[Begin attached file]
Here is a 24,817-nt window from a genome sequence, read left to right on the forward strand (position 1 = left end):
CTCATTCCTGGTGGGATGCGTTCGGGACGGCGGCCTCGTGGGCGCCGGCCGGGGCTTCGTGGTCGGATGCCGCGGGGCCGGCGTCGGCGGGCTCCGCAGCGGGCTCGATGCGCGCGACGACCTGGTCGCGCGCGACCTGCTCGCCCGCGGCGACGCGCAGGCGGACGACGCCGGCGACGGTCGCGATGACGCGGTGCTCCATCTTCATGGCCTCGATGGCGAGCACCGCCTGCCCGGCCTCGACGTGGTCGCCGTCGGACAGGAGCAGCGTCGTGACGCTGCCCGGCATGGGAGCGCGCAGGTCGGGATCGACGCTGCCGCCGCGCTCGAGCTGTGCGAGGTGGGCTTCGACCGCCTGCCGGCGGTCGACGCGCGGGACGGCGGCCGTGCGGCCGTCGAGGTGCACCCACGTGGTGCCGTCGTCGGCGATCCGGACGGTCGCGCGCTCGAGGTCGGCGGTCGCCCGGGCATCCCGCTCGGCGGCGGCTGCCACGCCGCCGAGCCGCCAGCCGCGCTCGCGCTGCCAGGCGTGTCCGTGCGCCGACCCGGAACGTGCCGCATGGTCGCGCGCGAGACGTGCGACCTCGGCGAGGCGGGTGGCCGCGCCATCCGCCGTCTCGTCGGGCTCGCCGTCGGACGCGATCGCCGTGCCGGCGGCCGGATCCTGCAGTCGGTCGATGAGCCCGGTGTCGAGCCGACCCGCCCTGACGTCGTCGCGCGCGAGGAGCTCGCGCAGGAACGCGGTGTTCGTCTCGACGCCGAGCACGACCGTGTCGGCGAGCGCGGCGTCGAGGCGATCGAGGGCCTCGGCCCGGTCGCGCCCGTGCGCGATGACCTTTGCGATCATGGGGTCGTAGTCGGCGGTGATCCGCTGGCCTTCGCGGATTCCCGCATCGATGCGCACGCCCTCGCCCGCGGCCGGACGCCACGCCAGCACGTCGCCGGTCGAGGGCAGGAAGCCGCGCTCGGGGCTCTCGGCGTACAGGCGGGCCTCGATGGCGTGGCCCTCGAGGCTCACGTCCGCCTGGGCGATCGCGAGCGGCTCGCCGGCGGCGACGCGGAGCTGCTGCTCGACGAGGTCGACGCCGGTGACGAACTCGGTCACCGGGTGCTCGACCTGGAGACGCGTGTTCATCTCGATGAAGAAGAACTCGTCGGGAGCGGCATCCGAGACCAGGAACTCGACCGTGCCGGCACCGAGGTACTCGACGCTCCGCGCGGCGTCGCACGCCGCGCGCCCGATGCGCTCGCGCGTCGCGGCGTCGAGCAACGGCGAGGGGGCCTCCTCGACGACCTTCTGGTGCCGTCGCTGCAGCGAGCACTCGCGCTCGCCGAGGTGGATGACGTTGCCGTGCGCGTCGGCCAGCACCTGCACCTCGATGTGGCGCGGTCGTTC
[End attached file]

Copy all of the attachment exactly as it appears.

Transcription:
Here is a 24,817-nt window from a genome sequence, read left to right on the forward strand (position 1 = left end):
CTCATTCCTGGTGGGATGCGTTCGGGACGGCGGCCTCGTGGGCGCCGGCCGGGGCTTCGTGGTCGGATGCCGCGGGGCCGGCGTCGGCGGGCTCCGCAGCGGGCTCGATGCGCGCGACGACCTGGTCGCGCGCGACCTGCTCGCCCGCGGCGACGCGCAGGCGGACGACGCCGGCGACGGTCGCGATGACGCGGTGCTCCATCTTCATGGCCTCGATGGCGAGCACCGCCTGCCCGGCCTCGACGTGGTCGCCGTCGGACAGGAGCAGCGTCGTGACGCTGCCCGGCATGGGAGCGCGCAGGTCGGGATCGACGCTGCCGCCGCGCTCGAGCTGTGCGAGGTGGGCTTCGACCGCCTGCCGGCGGTCGACGCGCGGGACGGCGGCCGTGCGGCCGTCGAGGTGCACCCACGTGGTGCCGTCGTCGGCGATCCGGACGGTCGCGCGCTCGAGGTCGGCGGTCGCCCGGGCATCCCGCTCGGCGGCGGCTGCCACGCCGCCGAGCCGCCAGCCGCGCTCGCGCTGCCAGGCGTGTCCGTGCGCCGACCCGGAACGTGCCGCATGGTCGCGCGCGAGACGTGCGACCTCGGCGAGGCGGGTGGCCGCGCCATCCGCCGTCTCGTCGGGCTCGCCGTCGGACGCGATCGCCGTGCCGGCGGCCGGATCCTGCAGTCGGTCGATGAGCCCGGTGTCGAGCCGACCCGCCCTGACGTCGTCGCGCGCGAGGAGCTCGCGCAGGAACGCGGTGTTCGTCTCGACGCCGAGCACGACCGTGTCGGCGAGCGCGGCGTCGAGGCGATCGAGGGCCTCGGCCCGGTCGCGCCCGTGCGCGATGACCTTTGCGATCATGGGGTCGTAGTCGGCGGTGATCCGCTGGCCTTCGCGGATTCCCGCATCGATGCGCACGCCCTCGCCCGCGGCCGGACGCCACGCCAGCACGTCGCCGGTCGAGGGCAGGAAGCCGCGCTCGGGGCTCTCGGCGTACAGGCGGGCCTCGATGGCGTGGCCCTCGAGGCTCACGTCCGCCTGGGCGATCGCGAGCGGCTCGCCGGCGGCGACGCGGAGCTGCTGCTCGACGAGGTCGACGCCGGTGACGAACTCGGTCACCGGGTGCTCGACCTGGAGACGCGTGTTCATCTCGATGAAGAAGAACTCGTCGGGAGCGGCATCCGAGACCAGGAACTCGACCGTGCCGGCACCGAGGTACTCGACGCTCCGCGCGGCGTCGCACGCCGCGCGCCCGATGCGCTCGCGCGTCGCGGCGTCGAGCAACGGCGAGGGGGCCTCCTCGACGACCTTCTGGTGCCGTCGCTGCAGCGAGCACTCGCGCTCGCCGAGGTGGATGACGTTGCCGTGCGCGTCGGCCAGCACCTGCACCTCGATGTGGCGCGGTCGTTC